With their fourth pick of the 2017 MLB First-Year Player Draft, the New York Mets selected Kennesaw State right-hander Tony Dibrell, the 127th overall selection.
Dibrell, 21, has a solid build and frame, standing six-foot-three and 190 pounds. He features a four-pitch arsenal; fastball, slider, curveball and changeup. His fastball touches 96, but primarily the right-hander sits in the 92-94 mph mark.
The young righty had his best collegiate season in his junior year, making fourteen starts and compiling a record of 7-4, along with a 2.45 ERA (4th best overall in the Atlantic Sun Conference), with a 9.69 K/9. He credits his time in the Cape Cod League in the summer of 2016 as to why he had his best success this past season.
There’s a lot to like in the selection of Dibrell, as scouts have opined that his fastball, slider and changeup can all be plus pitches at their best. He’ll need to work on his command with the Mets, as his BB/9 in his junior season was just below four-per-nine. However, it is encouraging to note that Dibrell lowered his BB/9 and WHIP from 2016 (4.97 BB/9, 1.55 WHIP) down to 3.67 and 1.21 respectively.
I had the privilege of speaking to Dibrell last week, where we discussed the Draft, his time at Kennesaw State, and some of his favorite players growing up.
MMO: What was the Draft like for you? Who were you with and when did you hear the news that the Mets had selected you in the fourth round?
Tony: Oh, it was a stressful night. I was getting a bunch of calls and trying to make deals and everything. I was actually at home with my family and some of my friends. The Mets called me a couple of picks before and I found out I was going to get drafted by them in the fourth round. It was awesome to hang out with my family and friends when it happened.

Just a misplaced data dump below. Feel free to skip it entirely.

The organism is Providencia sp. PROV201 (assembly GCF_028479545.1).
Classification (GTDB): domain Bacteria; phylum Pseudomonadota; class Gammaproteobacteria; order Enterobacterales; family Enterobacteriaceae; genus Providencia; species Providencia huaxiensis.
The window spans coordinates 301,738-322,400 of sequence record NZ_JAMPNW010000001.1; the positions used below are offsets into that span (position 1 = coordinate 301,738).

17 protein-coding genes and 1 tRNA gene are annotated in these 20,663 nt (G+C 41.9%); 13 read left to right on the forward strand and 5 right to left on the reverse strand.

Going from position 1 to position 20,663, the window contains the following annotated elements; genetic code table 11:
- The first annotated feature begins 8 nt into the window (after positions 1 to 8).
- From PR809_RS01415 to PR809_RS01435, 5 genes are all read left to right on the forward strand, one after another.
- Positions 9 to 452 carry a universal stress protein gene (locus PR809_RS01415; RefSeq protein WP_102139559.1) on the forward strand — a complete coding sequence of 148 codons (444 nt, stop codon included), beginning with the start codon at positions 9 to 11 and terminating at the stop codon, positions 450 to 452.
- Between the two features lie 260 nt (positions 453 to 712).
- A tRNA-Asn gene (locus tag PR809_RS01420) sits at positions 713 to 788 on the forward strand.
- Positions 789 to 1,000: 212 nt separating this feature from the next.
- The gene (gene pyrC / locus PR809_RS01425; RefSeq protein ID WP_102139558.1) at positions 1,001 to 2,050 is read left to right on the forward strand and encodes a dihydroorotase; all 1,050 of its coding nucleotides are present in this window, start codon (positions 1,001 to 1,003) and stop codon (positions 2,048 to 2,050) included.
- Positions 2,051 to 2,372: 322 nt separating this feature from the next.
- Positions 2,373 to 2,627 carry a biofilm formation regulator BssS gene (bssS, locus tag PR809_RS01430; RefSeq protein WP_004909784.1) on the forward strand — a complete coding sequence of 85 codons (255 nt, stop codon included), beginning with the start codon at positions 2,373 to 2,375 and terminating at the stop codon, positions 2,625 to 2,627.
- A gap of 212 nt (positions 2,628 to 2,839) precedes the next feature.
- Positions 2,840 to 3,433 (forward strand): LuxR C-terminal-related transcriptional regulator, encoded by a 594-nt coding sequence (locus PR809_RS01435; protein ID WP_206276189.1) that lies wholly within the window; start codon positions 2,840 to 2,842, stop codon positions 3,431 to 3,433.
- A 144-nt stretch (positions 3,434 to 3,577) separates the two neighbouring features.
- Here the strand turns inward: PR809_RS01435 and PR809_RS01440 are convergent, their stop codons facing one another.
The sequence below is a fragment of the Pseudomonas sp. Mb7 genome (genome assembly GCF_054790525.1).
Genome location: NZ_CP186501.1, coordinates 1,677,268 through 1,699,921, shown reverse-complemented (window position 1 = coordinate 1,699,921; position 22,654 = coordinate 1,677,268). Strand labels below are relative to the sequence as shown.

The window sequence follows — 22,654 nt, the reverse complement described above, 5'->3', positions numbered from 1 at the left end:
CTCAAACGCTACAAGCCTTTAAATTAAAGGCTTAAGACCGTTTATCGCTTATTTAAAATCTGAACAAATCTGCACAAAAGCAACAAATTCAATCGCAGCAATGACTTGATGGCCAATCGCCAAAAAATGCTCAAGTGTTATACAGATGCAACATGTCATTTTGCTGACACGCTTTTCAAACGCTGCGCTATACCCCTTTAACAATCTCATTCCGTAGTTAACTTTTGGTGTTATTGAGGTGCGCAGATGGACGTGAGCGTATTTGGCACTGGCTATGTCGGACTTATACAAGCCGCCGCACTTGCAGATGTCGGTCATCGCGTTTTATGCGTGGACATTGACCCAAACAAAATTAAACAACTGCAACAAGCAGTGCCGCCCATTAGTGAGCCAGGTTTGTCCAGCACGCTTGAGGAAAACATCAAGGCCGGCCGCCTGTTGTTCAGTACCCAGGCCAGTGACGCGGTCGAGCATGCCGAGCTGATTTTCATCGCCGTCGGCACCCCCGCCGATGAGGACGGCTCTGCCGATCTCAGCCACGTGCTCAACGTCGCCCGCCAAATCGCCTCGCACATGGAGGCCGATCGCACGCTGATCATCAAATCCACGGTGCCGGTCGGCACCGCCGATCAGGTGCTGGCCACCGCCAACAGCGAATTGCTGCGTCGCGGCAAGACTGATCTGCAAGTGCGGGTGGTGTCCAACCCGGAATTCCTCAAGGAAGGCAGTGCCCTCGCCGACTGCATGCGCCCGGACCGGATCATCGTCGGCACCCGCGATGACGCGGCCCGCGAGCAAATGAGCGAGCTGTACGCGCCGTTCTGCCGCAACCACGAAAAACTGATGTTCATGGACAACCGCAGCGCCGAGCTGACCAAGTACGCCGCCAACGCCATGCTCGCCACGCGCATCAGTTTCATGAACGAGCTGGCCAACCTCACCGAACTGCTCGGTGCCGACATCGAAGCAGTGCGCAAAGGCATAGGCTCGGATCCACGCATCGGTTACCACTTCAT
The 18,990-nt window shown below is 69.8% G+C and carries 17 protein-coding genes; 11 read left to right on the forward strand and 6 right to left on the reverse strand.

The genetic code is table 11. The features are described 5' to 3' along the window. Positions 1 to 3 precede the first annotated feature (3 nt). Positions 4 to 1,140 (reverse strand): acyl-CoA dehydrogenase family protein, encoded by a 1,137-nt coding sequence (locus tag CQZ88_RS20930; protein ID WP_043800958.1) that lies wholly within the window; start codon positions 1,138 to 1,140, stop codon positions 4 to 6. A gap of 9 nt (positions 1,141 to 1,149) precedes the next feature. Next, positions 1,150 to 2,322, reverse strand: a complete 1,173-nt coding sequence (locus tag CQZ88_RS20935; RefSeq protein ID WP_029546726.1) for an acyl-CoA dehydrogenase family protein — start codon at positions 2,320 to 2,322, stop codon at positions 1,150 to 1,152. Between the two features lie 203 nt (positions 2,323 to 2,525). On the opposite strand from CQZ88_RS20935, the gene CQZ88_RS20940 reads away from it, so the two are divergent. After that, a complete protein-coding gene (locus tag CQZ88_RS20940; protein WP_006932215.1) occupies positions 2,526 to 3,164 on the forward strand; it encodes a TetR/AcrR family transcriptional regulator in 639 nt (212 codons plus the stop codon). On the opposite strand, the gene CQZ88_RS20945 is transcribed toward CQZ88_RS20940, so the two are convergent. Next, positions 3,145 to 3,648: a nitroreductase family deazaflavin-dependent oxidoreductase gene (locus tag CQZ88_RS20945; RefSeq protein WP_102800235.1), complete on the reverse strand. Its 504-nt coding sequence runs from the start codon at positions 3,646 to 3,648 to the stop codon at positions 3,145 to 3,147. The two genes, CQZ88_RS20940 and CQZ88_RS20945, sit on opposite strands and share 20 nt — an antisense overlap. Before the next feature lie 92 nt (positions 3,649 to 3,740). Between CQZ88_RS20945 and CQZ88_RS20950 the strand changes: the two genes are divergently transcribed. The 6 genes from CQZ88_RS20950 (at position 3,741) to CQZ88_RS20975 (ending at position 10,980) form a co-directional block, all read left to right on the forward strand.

MMO: Did you have an idea that the Mets were interested in selecting you prior?
Tony: Yeah, we had been talking before about how much I would sign for and everything like that so I knew they were interested.
MMO: With the pitching this club has churned out, it must be pretty exciting to join an organization that prides itself on developing arms.
Tony: It’s the best organization for churning out pitching and I know it’s going to help me tremendously being there.
MMO: Who were some of your favorite players growing up? Any that you model your game after?
Tony: Justin Verlander was probably my favorite pitcher. Recently I became a big fan of Yordano Ventura and I try to model my game after his.
MMO: Can you give me a brief scouting report on yourself? What types of pitches do you throw, and what would you consider your best pitch?
Tony: I don’t want to give too much away. (Laughs) I throw a fastball, slider, changeup, and a curveball. And my best pitch is probably my slider.
MMO: Conversely, what do you feel you still need to work on?
Tony: Just throwing more pitcher’s pitches; just more competitive strikes is what I need to work on.
MMO: You had a tremendous junior year at Kennesaw State. What clicked for you this season?
Tony: Going up to the Cape this past summer and doing well, I just got a lot of confidence knowing that I was one of the best players in the country. So I just kept that going and just had a different swagger about me and I think it showed.
MMO: You pitched both out of the pen and as a starter, do you have a preference going forward?
Tony: I prefer to start.
MMO: Have you visited New York before?
Tony: I went out there one time this spring and saw the city. But it’ll be good to actually live there and be able to explore a lot more.
MMO: While you were playing at Kennesaw State, what do you think you benefited the most from during your time there?
Tony: The pitching coach, Kevin Erminio. He kind of took me under his wing and really helped me out with the mental side and physical side of actually being a competitive pitcher. So he helped me out the most and just being around a bunch of guys that want the best for you and just want to win.
MMO: Thanks for your time today Tony, congratulations on signing and all the best.
Tony: Alright, thank you so much.